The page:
In the Portland performance, at least, the acting was excellent, the theater was charming, and the set was well-designed to carry us back to Fort Monroe, Virginia, in May 1861. And although here and there some of the dialogue could perhaps have been condensed, Mr. Strand’s goal was clear: to methodically set up the complex process by which Butler reached his “contraband” policy, while also developing his character for an audience who might not know him. I think he was successful. But let’s talk about the play’s use of artistic license, the most obvious example of which, in my view, was having the runaway bondsman, Sheppard Mallory, address and behave around Butler in ways an enslaved man assuredly would not have done, especially when pleading for his freedom: namely, boldly and unsubmissively. I actually found this depiction of Mallory compelling, however, because in a play of this sort—all of which takes place in Butler’s office over the course of a few hours—it would be impossible to explain or demonstrate how much the enslaved had already contributed to their own emancipation in terms of their courage, intelligence, sheer grit, patience, cleverness—how much they had sacrificed, how many bold risks they had already taken—prior to the moment the play begins. So, although the Mallory character’s manner is not historically credible, I was able to accept it as an interesting and effective substitute for the long, hard history of enslaved people’s efforts towards self-emancipation.
Perhaps strangely, the one bit of artistic license that troubled me was that the actor who played Butler was so tall, when Butler himself was so short (5’4″). Although the actor captured Butler’s spirit nicely, I couldn’t help wondering what it would have been like to have someone who was closer to Butler’s actual size playing him, especially since the actor playing Mallory was shorter. Of course, we don’t know how tall the historical Mallory was (likewise either of the two other enslaved men who showed up that first day at Fort Monroe and who were excised from the script for simplicity’s sake). But it certainly would have changed the dynamic in interesting ways to have Mallory be taller than Butler, which may well have been the case.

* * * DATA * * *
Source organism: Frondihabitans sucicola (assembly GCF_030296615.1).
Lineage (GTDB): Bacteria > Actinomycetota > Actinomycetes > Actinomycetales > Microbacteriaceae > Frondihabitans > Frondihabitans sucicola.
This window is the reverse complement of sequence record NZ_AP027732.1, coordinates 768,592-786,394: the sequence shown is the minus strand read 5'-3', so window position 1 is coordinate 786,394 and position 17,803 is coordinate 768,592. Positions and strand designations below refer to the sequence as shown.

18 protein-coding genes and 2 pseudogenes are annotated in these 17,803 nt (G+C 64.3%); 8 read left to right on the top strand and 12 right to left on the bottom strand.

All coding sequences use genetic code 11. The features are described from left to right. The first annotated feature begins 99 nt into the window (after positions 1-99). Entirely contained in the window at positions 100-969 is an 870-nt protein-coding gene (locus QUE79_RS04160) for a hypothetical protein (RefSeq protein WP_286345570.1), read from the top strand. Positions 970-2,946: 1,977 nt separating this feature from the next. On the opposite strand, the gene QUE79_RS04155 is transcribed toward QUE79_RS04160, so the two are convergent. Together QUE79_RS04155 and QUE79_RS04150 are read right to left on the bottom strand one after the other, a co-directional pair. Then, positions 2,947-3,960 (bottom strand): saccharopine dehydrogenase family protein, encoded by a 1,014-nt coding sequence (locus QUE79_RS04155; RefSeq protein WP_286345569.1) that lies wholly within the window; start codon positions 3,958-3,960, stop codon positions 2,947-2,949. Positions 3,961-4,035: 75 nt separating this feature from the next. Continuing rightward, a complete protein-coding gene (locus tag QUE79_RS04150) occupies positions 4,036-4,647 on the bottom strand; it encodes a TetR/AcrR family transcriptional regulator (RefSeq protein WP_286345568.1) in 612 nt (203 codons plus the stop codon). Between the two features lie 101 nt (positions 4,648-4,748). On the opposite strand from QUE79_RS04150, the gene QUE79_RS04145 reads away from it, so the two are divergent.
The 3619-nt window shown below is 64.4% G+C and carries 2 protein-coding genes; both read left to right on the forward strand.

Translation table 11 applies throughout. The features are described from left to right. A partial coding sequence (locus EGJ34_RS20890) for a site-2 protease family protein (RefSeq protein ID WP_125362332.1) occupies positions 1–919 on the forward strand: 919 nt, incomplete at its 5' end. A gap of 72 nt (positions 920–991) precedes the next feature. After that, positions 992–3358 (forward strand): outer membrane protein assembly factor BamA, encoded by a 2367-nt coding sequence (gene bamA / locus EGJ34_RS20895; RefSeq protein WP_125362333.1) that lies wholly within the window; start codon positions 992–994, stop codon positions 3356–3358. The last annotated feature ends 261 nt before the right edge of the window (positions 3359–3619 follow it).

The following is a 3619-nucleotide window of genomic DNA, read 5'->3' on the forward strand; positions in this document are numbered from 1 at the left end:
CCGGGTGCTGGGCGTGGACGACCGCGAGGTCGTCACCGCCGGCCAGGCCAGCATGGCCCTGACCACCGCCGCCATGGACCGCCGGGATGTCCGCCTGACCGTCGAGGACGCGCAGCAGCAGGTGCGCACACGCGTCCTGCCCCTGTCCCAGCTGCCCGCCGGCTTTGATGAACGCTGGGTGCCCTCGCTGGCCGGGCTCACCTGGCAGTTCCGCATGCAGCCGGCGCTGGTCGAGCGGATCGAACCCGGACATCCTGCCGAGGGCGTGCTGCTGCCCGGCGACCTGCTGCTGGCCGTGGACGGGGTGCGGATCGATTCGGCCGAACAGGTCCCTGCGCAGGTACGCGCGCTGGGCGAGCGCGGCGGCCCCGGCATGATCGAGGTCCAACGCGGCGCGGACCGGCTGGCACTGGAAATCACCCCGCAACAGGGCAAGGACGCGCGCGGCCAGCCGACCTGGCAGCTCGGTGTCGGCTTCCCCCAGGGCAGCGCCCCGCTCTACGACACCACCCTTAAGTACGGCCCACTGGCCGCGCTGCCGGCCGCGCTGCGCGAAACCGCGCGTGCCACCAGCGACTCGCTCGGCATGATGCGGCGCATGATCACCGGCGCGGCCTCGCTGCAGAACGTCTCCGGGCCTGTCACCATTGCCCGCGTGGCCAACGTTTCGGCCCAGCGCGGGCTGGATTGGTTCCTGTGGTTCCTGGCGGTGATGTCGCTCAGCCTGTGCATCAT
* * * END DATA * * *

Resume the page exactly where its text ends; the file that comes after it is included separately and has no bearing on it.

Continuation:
As a final note, I sat for an interview with the audience and the artistic director after the show, and there were some folks in the audience who, in light of the seriousness of the subject, were troubled by the comedic aspects of the play. I actually was not troubled by them, in part because I was struck by how much I thought the historical Ben Butler would have loved and recognized himself in this depiction of his character. I also thought it made perfect sense to have the dialogue be so rich in, and so focused on, word play, because in the end, one could argue, it was his superiority in word play that enabled Butler to launch his contraband policy. And he knew it: he played with the word “contraband” till he could make it work for the case at hand. He played with the wording of the Confederate officer’s “demand” to have Mallory, Baker, and Townsend returned to their owners, etc. This is historical reality. The success of his contraband policy going forward, too, depended—at least initially—on a lot of shared, wink-wink interpretations of language and law. I thought the play’s humor captured that.
I do wonder how many people would go to a play called “Ben Butler” if they didn’t already know who he was and have some interest in the Civil War and/or his life beforehand. But on the day I attended, the theater was full. And if folks who know nothing about him or the war do take a chance on the play, they will not be disappointed.
Elizabeth D. Leonard’s previous books include Lincoln’s Forgotten Ally: Judge Advocate General Joseph Holt of Kentucky, winner of the Lincoln Prize.